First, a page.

For instance the all-share index at the end of 2015 recorded a 6.91% decline in Kwacha terms and 45.75% in USD terms and the Market capitalisation on the LuSE closed the year at ZMW 64.3bn or US$5.9bn, compared with the 2014 close of ZMW 66.7bn or US$10.5bn (Southern African. News). The poor results were attributed to over dependency on copper, increase in the price of oil and

Table 1. Key markets 2016 performance.

the interest and exchange rate fluctuations.

Therefore, this study was an attempt to establish the impact of macroeconomic factors and the commodity prices on the performance of stock returns. Specifically, this study investigated whether the LuSE returns are affected by the oil price, copper price, interest rate and exchange rate fluctuations.

The copper price was included in this study because, in Zambia copper accounts for 70% of the country’s expert revenue and has continued to suffer from a decrease in price at the London Metal Exchange. The decrease in the price of copper has weakened the strength of the currency and widened the budget deficit.

The inclusion of the oil price was based on the fact that oil is one of the major inputs to the manufacturing industry. According to Economic Commission for Africa (2016), manufacturing sector in Zambia contributes about 7.9% on average of the countries GDP, while oil accounts for 14% of the countries total imports. The other factor considered about oil price is its ability to cause inflation and suppress people’s consumption and investment (Cong, Wei, Jiao, & Fan, 2008).

The other two macroeconomic factors (interest rate and exchange rate) were included in this study because they have been widely associated with changes in performance of the stock returns in most studies (Mahmudul, 2009; Nordin et al., 2014; Rezitis, 2015). These studies have been done in developed countries, hence the need for this study to apply them in developing country context, Zambia to be specific.

In sum, this study was an attempt to investigate the following: a) the impact of commodity prices (copper and oil prices) on the performance of LuSE market, b) the impact of the macroeconomic factors (interest and exchange rates) on the performance LuSE market and c) the impact of commodity prices and macroeconomic factors on the performance of LuSE market.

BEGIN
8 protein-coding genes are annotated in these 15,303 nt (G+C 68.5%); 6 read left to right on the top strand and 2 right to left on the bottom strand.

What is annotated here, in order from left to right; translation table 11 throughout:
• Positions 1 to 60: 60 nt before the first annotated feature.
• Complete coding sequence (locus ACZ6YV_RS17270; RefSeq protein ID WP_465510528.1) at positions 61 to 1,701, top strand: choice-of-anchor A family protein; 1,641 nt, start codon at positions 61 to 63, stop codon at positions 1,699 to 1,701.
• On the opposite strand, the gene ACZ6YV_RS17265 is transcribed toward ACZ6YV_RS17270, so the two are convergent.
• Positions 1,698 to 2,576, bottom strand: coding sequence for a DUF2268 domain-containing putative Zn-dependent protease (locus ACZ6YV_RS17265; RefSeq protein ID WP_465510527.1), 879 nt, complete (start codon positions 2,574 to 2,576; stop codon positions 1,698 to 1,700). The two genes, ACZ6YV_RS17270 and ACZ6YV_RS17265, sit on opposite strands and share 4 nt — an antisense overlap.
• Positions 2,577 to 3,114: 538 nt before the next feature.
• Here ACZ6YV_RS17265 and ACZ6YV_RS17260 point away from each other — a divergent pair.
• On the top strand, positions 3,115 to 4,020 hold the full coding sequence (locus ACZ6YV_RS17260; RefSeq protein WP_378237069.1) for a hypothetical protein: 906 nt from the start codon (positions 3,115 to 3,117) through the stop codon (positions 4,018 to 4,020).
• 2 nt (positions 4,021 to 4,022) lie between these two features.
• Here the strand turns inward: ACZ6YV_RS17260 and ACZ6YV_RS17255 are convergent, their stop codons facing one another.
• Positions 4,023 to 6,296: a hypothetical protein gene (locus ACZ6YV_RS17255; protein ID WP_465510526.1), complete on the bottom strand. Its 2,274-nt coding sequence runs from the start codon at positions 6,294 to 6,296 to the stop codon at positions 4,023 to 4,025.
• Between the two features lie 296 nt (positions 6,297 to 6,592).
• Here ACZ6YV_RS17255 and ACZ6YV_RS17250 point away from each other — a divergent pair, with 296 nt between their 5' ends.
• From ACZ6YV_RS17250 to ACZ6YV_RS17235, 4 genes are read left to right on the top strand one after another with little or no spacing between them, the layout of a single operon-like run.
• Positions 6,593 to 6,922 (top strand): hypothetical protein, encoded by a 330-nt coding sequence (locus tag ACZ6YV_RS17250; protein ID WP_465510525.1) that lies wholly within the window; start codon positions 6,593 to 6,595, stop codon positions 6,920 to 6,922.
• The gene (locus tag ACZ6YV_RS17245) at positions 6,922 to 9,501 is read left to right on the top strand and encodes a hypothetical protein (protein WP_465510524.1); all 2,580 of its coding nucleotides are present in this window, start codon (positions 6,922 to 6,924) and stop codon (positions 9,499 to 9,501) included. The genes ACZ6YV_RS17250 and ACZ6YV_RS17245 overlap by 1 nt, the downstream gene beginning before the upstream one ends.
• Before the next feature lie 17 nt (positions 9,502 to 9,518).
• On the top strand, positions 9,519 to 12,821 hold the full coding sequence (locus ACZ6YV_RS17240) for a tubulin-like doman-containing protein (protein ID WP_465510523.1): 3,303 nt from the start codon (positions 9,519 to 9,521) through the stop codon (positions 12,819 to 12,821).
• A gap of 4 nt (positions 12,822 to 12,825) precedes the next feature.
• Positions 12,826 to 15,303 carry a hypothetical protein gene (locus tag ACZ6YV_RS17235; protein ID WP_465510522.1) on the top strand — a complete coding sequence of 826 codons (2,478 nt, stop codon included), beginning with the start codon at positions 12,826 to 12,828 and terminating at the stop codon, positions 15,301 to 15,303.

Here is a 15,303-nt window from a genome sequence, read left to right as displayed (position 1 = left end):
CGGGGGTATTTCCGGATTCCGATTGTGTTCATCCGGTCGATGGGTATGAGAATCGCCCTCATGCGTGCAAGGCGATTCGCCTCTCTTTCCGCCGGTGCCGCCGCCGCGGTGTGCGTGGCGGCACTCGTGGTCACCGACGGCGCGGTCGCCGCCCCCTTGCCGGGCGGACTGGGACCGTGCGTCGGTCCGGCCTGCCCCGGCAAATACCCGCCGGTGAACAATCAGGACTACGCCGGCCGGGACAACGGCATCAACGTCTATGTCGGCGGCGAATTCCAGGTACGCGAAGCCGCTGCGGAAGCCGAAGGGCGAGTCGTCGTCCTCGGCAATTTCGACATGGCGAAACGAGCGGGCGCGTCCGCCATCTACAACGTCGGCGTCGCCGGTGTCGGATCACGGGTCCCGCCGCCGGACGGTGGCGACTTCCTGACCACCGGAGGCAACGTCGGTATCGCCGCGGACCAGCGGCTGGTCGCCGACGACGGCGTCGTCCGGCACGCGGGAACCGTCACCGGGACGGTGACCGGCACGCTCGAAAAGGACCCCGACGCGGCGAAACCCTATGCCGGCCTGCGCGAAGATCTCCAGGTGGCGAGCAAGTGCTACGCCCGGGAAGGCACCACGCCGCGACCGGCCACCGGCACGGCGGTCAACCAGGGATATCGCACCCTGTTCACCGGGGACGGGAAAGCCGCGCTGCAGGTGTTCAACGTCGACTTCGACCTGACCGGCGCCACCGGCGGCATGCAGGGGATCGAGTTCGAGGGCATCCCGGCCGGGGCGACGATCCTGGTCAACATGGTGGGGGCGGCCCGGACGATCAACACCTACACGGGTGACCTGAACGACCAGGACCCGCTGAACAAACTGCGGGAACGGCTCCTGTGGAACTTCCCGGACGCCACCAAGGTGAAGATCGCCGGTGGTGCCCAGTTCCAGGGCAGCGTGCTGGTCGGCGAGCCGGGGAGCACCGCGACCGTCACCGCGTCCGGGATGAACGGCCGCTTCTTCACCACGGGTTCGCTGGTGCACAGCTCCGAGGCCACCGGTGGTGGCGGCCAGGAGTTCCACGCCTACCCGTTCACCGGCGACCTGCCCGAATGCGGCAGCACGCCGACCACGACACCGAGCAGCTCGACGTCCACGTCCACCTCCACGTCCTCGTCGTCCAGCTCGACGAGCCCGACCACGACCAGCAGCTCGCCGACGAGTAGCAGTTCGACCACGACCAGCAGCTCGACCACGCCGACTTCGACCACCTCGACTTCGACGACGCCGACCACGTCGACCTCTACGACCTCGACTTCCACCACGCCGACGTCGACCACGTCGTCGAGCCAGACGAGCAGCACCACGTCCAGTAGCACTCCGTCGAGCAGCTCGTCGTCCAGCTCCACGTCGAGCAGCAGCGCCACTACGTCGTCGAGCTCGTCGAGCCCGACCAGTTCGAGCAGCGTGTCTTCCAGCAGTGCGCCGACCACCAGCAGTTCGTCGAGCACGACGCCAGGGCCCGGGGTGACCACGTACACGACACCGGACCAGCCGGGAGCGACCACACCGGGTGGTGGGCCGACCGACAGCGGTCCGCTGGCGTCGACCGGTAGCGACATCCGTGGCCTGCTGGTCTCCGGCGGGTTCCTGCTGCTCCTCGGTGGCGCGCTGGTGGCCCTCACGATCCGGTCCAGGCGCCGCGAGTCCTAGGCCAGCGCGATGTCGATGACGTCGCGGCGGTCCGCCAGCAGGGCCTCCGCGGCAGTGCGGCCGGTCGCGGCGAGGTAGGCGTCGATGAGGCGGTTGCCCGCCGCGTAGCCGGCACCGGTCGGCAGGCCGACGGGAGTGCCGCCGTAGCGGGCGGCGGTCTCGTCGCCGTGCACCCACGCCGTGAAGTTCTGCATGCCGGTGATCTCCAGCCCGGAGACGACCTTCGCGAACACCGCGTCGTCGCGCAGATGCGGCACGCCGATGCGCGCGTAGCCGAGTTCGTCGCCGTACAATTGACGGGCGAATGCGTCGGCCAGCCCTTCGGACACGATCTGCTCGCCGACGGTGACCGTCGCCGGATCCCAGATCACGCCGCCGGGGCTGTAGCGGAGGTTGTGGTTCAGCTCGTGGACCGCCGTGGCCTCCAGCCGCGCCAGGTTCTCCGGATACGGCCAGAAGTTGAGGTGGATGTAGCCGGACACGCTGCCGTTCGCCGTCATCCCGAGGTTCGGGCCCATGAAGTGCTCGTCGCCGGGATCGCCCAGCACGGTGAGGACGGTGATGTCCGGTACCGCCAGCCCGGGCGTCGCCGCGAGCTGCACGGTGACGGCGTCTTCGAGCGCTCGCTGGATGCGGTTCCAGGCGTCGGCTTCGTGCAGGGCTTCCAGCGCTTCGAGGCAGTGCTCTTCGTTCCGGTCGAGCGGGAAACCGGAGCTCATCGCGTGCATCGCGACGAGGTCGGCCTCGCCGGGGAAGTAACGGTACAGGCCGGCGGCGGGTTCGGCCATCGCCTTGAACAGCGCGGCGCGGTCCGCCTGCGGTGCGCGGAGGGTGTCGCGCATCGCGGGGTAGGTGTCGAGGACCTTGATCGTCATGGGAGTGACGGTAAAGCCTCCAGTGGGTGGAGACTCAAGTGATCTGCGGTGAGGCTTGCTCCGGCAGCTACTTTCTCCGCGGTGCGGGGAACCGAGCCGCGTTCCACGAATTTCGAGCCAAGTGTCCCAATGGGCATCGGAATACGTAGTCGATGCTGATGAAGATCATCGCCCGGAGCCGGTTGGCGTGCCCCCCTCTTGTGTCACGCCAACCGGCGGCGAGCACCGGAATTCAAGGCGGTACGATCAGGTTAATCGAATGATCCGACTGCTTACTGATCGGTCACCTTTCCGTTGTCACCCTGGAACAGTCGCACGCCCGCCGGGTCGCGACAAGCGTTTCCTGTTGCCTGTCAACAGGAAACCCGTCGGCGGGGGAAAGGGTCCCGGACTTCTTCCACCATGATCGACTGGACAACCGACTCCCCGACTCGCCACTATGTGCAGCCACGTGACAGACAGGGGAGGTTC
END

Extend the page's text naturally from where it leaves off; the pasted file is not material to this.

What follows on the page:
This study contributes to the empirical literature on the relationship between the commodity prices, macroeconomic factors, namely the interest and exchange rates and the LuSE stock returns. These variables have been studied in isolation (Mahmudul, 2009; Nordin et al., 2014; Rezitis, 2015) and in developed country context, therefore this study attempted to look at the impact of the four variables on the LuSE stock market performance. The findings will also help authorities and investors to assess the implication of commodity prices and macroeconomic factors fluctuations on the Zambia’s economic growth.

2. Literature Review

Research on the performance of the stock markets has gained popularity among scholars and politicians. This section will present a short review of the literature on the effects of commodity prices and macroeconomic factors, namely interest rate and exchange rate on the stock market performance.

A number of studies carried out in this area have revealed different results due to the period of study, study context and the methodologies used (Nordin et al., 2014). Different commodity prices and macroeconomic factors have been applied to assess their impact on stock market performance and also different time periods (either yearly or monthly).

An early study done by (Strieborny & Olsen, 2014) explained the significance of using oil price and established the relationship between oil price and the stock market performance. He suggested that oil price is an important commodity price because of its ability to influence other variables. However a study done by (Cong et al., 2008) found no significant relationship between the oil price and stock market performance in China. In addition, a recent in Turkey suggested that there is no relationship between commodity prices and the stock prices (Erphen, 2014).